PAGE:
You will likely have to serve some jail time upon your third California DUI conviction. The penalty for a third DUI in the state is between 120 days and one year in jail.
Facing a DUI Conviction in California? Contact Us Today for Help
Your DUI sentence can be affected by any number of details. If you’re facing a conviction, you should enlist the help of a skilled DUI lawyer to explain how the law applies to you specifically. An attorney from Spolin Law P.C. can help determine what factors will affect your sentencing, how severe your sentence is likely to be, and if/how there is any chance of getting your sentence reduced.
To schedule a free, initial evaluation of your case, contact us today at (310) 424-5816.
How Los Angeles Prosecutors Decide to File Charges in a Criminal CasePublished on October 10, 2018
If you are accused of committing a crime, it is up to a prosecutor to decide whether to file misdemeanor charges or to ask a grand jury to indict you for a felony. Prosecutors work for the government. They may represent a county, city, state, or the federal government. To convict you for a crime, the prosecutor must prove you committed each element of the offense beyond a reasonable doubt. The greater the likelihood of winning a criminal case against you, the more likely it is that a prosecutor will pursue charges. The weaker the evidence, the less likely a prosecutor is to pursue a criminal case. They do not have the time or resources to fight cases they are unlikely to win. They also do not want to tarnish their track record of success.
Given that many factors go into whether or not a prosecutor files charges, you should speak with a Los Angeles criminal defense lawyer as soon as you know you are under suspicion or are under investigation.
Spolin Law P.C. can help. Contact us online, or call (310) 424-5816 to request a free consultation.
How Los Angeles Prosecutors Decide to File Charges in a Criminal Case
When determining whether or not to pursue criminal charges, prosecutors will analyze:
A significant factor in deciding whether to file charges is the amount of evidence against you and the strength of that evidence. The more evidence there is against you, the better the situation is for the prosecutor. However, the type of evidence and its weight also matters. A great deal of circumstantial evidence, which relies on jurors making various assumptions, is not as strong as direct evidence of you committing the crime. Using their knowledge of California criminal law and their experience, the prosecutor will determine whether they have enough evidence to convince a jury you committed a crime beyond a reasonable doubt.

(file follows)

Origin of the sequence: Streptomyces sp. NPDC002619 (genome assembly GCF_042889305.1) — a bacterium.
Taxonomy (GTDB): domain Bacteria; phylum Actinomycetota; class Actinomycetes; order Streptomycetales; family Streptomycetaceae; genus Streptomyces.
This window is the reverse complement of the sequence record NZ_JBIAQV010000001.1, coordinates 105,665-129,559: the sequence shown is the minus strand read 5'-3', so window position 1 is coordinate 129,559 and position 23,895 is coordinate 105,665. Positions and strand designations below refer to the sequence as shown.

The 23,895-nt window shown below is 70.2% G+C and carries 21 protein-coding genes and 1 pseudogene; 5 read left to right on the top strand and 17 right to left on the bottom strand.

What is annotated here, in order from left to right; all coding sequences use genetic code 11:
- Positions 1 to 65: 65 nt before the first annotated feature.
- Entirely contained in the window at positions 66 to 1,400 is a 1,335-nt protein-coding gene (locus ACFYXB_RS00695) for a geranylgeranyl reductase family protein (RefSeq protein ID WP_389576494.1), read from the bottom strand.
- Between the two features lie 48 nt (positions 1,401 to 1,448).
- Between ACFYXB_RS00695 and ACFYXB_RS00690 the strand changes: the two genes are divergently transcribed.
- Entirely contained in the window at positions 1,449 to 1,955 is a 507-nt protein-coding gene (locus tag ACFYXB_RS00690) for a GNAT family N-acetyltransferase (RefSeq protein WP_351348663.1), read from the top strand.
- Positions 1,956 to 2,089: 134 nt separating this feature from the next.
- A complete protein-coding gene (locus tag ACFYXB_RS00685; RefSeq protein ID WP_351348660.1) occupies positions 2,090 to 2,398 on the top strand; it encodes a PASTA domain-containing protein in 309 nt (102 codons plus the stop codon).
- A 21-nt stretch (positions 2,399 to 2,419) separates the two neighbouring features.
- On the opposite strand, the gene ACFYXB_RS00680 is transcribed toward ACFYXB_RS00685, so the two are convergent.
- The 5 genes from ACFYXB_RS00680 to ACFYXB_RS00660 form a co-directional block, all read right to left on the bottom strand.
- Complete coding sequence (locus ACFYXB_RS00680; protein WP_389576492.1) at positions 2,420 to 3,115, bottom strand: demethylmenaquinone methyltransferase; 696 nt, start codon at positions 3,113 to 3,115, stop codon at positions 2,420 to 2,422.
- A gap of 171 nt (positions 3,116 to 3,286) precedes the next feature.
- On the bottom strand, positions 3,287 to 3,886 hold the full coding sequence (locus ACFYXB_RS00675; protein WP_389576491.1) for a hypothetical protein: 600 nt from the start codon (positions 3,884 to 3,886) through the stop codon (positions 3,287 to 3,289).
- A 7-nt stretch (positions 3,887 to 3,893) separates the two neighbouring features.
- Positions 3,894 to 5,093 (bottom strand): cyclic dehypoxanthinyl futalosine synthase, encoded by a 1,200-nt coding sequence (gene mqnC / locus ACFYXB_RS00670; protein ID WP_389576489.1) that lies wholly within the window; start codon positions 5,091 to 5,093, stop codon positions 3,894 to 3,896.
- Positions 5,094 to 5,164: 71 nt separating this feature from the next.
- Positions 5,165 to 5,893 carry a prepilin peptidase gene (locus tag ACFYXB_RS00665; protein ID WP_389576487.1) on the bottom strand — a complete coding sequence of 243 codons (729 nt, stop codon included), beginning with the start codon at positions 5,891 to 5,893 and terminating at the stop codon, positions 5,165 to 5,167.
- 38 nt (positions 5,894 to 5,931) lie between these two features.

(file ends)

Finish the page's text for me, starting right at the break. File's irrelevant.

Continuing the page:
The Credibility of Witnesses and Victims
A part of analyzing the evidence is reviewing the testimony of the alleged victim(s) and witness(es). How credible are these individuals? Prosecutors have to determine how likely jurors are to believe each victim or witness. The less trustworthy or sympathetic a victim or witness appears, the less likely the juror is to believe their testimony. When a prosecutor believes a witness or victim may not be credible, then their testimony may be considered weak evidence.
The Circumstances Surrounding the Accusations or Arrest
At some point, the criminal matter has to come to the prosecutor’s attention. This may stem from an arrest or due to a law enforcement investigation. Then, the prosecutor closely reviews the current information, including the alleged criminal conduct, the environment where it occurred, and any other relevant factors that make the situation worse or better. For example, there is a difference between a first-time offender accused of possessing a small amount of cocaine versus someone with a criminal history being accused of possessing a large quantity of cocaine that is packaged for distribution.
The Possibility of a Plea Bargain
After reviewing the evidence and circumstances surrounding a case, the prosecutor will have an educated opinion on whether they can win the criminal case or not. However, winning at trial is not always the end goal. Prosecutors do not want every case to go to trial. Neither they nor the courts have time for this.
In many cases, prosecutors are hoping that a defendant will accept a plea bargain. You agree to plead guilty in exchange for a pre-determined penalty, which is often lighter than the maximum penalty you could be sentenced to by the judge. A prosecutor may bring a case that will be tough to prove at trial if they believe it is likely they can pressure you into accepting a plea.